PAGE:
Tag management system

From Wikipedia, the free encyclopedia

A tag management system helps manage the lifecycle of digital marketing tags (sometimes referred to as tracking pixels or web beacons), used to track activity on digital properties, such as websites and web applications. It can also be used to make dynamic changes to the website or application.


Tag management system replaces a multitude of tags with a single container tag which sits across all areas of the property. The tag management system then "fires" individual tags as appropriate based on business rules, navigation events and known data. Typical functionality includes a testing environment (sandboxing), an audit trail and version control, the ability to A/B test different solutions, tag deduplication, and role-based access to data.


Typically cited benefits of tag management systems include:

  • Agility: Reduced reliance on technical resources and reduced dependency on IT cycles confers greater agility to business users.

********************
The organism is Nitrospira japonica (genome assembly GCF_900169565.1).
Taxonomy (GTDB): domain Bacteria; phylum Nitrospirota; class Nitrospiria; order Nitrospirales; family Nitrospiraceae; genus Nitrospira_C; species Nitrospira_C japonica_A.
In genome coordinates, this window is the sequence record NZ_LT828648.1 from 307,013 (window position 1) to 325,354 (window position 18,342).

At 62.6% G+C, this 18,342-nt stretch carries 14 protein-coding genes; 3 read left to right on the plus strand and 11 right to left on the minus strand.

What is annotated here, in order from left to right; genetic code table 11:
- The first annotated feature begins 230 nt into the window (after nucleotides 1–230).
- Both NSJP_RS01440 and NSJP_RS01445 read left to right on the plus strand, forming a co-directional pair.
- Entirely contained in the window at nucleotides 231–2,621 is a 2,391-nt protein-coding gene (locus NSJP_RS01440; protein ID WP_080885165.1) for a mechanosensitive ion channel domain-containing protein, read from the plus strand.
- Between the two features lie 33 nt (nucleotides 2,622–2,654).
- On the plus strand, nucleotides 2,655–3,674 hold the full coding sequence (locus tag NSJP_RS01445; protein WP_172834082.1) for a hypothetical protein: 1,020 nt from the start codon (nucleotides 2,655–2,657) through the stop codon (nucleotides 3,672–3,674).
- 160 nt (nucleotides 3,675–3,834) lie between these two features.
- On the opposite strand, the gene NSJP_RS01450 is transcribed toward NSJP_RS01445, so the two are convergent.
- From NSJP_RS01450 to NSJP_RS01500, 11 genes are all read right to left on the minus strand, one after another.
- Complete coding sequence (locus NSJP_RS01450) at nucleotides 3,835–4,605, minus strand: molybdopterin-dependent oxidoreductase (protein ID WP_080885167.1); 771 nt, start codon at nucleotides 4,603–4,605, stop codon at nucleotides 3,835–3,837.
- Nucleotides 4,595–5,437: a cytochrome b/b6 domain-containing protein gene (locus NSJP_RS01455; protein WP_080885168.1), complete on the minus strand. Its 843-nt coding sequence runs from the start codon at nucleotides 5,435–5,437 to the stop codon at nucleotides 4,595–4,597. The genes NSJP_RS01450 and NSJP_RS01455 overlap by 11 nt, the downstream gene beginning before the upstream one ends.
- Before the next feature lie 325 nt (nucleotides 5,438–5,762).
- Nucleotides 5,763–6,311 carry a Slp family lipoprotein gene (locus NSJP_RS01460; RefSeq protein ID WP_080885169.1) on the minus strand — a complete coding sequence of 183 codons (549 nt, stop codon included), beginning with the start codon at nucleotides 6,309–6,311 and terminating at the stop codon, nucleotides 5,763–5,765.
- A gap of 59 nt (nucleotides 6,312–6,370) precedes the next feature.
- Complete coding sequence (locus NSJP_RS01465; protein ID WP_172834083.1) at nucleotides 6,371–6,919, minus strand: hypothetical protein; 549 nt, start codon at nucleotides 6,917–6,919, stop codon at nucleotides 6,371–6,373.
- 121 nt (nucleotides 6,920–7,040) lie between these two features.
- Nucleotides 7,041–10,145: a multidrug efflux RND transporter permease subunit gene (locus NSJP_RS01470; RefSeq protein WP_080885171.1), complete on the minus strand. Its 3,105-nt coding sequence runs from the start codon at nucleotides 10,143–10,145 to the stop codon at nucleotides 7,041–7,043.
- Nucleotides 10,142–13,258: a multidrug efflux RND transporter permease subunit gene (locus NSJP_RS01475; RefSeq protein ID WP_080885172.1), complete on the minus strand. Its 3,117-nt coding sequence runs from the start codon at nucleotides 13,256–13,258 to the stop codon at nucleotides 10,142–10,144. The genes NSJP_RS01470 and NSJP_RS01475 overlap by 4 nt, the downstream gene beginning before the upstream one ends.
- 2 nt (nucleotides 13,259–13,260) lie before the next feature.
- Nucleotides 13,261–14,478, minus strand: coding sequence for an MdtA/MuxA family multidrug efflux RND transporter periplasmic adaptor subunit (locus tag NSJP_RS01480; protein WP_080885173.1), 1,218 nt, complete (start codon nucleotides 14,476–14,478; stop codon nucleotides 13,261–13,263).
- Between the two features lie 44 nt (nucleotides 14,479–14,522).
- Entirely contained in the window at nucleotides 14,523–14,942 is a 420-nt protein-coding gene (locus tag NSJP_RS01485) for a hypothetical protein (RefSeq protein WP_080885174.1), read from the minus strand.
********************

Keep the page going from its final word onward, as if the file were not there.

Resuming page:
• Performance: Reduced page load times thanks to asynchronous tag loading, conditional tag loading and tag timeout functionality.
  • Data control: Ability to control data leakage to third-parties and comply with data privacy legislation (cookie consent, do not track).[1] Tag managers also provide another layer of abstraction for managing the complexity of large websites.
  • Preview: Some tag managers include a preview mode which allows checking for formatting and security issues before deploying tags to production.

Notable providers[edit]

According to W3Techs survey, as of November 2023, Google Tag Manager constitutes 99.6% market share, followed by the Adobe DTM and Tealium with 0.6% and 0.3% market share respectively.[2]


  1. ^ "TrustRadius tag management category definition". TrustRadius. Retrieved 2015-02-13.
  2. ^ "W3Techs: Usage statistics of tag managers for websites".